the Technology Interface/Spring 2008

Statistical Techniques Useful

for the Foundry Industry


by

Matthew E. Elam

Robert G. Batson

Matthew_Elam@tamu-commerce.edu

rbatson@eng.ua.edu

Dept. of Industrial Engineering and Technology

Texas A&M University-Commerce

Industrial Engineering Program

University of Alabama-Tuscaloosa

 

 

Abstract: The foundry industry produces cast metal products for consumers, public works, and other industries such as automotive. It constantly struggles with casting problems resulting from material and processing conditions. This paper considers several of these problems in its documentation of two foundry industry projects. One project studies cast weight variability and the other evaluates pin hole problems with castings. Each project's solution methodology is presented in detail along with the statistical techniques used. By following these methodologies, foundries will be able to analyze problems identical to those addressed by the projects. Foundries may also recognize other problems the statistical techniques may be helpful in analyzing.

I. Introduction

The foundry industry produces cast metal products for consumers, public works, and other industries such as automotive. A variety of metals are cast and numerous casting methods are used, including centrifugal (for pipes), sand mold, lost foam, and static (for large objects). Castings are subject to surface and internal defects resulting from material and processing conditions. Particular combinations of these conditions cause defects and other variation in products. The foundry industry also encounters problems with quality common to most other types of industries, such as not meeting specifications and excess variability in measurement systems.

 

This paper considers several of these problems in its documentation of two foundry industry projects. One project studies cast weight variability and the other evaluates pin hole problems with castings. Cast weight variability refers to variation, or unevenness, in pipe wall thickness. If the pipe wall is too thin in some areas, foundries may have to downgrade or scrap the pipe. To prevent this, foundries may put more raw material into the pipe wall to make it thicker in the thin areas. However, giving away raw material in this manner can be costly. The only way to prevent these scenarios is to reduce the cast weight variability. Pin holes are cavities in thick sections of machined surfaces or a series of fine holes on machined skin. They can cause castings to "weep" under pressure tests. Pin holes are caused by the presence of hydrogen gas, nitrogen gas, or manganese oxide in the metal [1].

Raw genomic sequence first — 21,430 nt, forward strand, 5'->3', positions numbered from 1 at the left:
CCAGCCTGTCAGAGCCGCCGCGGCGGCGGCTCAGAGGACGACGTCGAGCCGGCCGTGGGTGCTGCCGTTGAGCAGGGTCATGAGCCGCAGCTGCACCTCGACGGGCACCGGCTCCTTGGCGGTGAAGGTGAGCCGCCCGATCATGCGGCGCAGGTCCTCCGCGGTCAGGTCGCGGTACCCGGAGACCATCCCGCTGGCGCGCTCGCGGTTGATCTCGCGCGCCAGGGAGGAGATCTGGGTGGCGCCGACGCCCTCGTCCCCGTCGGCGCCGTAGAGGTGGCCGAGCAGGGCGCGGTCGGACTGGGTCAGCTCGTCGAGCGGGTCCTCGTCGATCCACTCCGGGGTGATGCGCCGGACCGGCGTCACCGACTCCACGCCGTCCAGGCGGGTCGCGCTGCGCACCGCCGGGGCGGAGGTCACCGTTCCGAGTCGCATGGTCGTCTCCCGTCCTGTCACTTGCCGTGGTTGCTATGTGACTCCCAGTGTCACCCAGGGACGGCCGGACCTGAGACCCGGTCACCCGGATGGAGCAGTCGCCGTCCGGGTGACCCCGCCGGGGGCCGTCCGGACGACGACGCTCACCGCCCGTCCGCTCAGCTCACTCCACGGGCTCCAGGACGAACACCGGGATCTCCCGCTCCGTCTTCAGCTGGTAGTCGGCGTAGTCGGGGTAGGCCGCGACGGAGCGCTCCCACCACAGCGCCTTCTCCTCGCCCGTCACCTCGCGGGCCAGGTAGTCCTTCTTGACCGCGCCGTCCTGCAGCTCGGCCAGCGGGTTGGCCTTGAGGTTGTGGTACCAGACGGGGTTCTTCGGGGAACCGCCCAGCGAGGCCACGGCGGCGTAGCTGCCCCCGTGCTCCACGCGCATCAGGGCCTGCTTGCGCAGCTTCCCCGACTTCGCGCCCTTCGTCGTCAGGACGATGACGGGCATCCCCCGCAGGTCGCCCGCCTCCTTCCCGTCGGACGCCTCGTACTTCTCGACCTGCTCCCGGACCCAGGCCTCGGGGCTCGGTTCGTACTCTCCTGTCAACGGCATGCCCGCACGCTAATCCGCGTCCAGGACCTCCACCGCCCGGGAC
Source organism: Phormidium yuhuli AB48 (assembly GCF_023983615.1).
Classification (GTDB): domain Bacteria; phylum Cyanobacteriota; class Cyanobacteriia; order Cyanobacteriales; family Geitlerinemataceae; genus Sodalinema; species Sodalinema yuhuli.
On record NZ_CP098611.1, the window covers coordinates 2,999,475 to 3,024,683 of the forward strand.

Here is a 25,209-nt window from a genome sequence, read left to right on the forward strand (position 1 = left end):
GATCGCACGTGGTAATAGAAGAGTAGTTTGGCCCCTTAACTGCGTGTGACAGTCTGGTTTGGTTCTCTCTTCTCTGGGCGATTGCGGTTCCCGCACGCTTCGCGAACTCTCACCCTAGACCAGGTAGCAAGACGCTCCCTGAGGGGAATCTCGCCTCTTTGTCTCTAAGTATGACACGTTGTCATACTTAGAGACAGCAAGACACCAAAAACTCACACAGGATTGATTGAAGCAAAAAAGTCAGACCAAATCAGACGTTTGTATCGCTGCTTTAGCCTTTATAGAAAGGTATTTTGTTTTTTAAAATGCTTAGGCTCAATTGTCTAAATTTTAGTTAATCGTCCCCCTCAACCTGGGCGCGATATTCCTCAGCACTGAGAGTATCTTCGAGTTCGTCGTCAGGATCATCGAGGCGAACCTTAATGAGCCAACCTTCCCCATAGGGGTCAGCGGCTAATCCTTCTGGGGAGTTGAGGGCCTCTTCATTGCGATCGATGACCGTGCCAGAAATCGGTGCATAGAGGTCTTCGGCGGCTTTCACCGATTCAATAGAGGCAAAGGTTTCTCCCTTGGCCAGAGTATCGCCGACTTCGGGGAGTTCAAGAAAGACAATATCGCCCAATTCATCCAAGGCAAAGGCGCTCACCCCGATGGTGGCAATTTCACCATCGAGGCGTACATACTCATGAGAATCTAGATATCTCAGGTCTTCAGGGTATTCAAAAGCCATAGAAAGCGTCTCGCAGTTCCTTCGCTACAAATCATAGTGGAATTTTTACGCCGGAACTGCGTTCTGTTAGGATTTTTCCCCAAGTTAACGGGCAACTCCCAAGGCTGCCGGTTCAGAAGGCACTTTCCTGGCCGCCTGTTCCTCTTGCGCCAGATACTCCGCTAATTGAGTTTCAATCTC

This paper presents each project's solution methodology in detail along with the statistical techniques used. By following these methodologies, foundries will be able to analyze problems identical to those addressed by the projects. Foundries may also recognize other problems the statistical techniques may be helpful in analyzing.

II. Cast Weight Analysis

This project was at a foundry that weighed each produced pipe twice. The first, or cast, weight was obtained using scales in the pipe shop immediately after extraction from the machine. The second, or shed, weight was obtained using scales in the inspection shed two to four hours after production. The shed weight was considered official. Pipe that was too light for its class was downgraded to a lower class. While downgrading helped with the cost of underweight pipe, it was undesirable. Underweight pipe meant it weighed less than the minimum weight for its diameter and class. Minimum weight was always 95% of standard weight (as defined by the American Water Works Association (AWWA)).

 

The variation in the cast weight of pipe was an ongoing concern for this foundry. This variation was investigated using tools such as gauge repeatability and reproducibility (R&R), comparative studies of the two scales on the same pipes, control charts, correlation, and regression analysis. The objective of these various approaches was to identify the extent of the variation, statistically significant causes of the variation, and potential action available to the foundry to reduce the variation. This would help the foundry save money by using less molten iron to achieve the same pipe production.

 

2.1 Database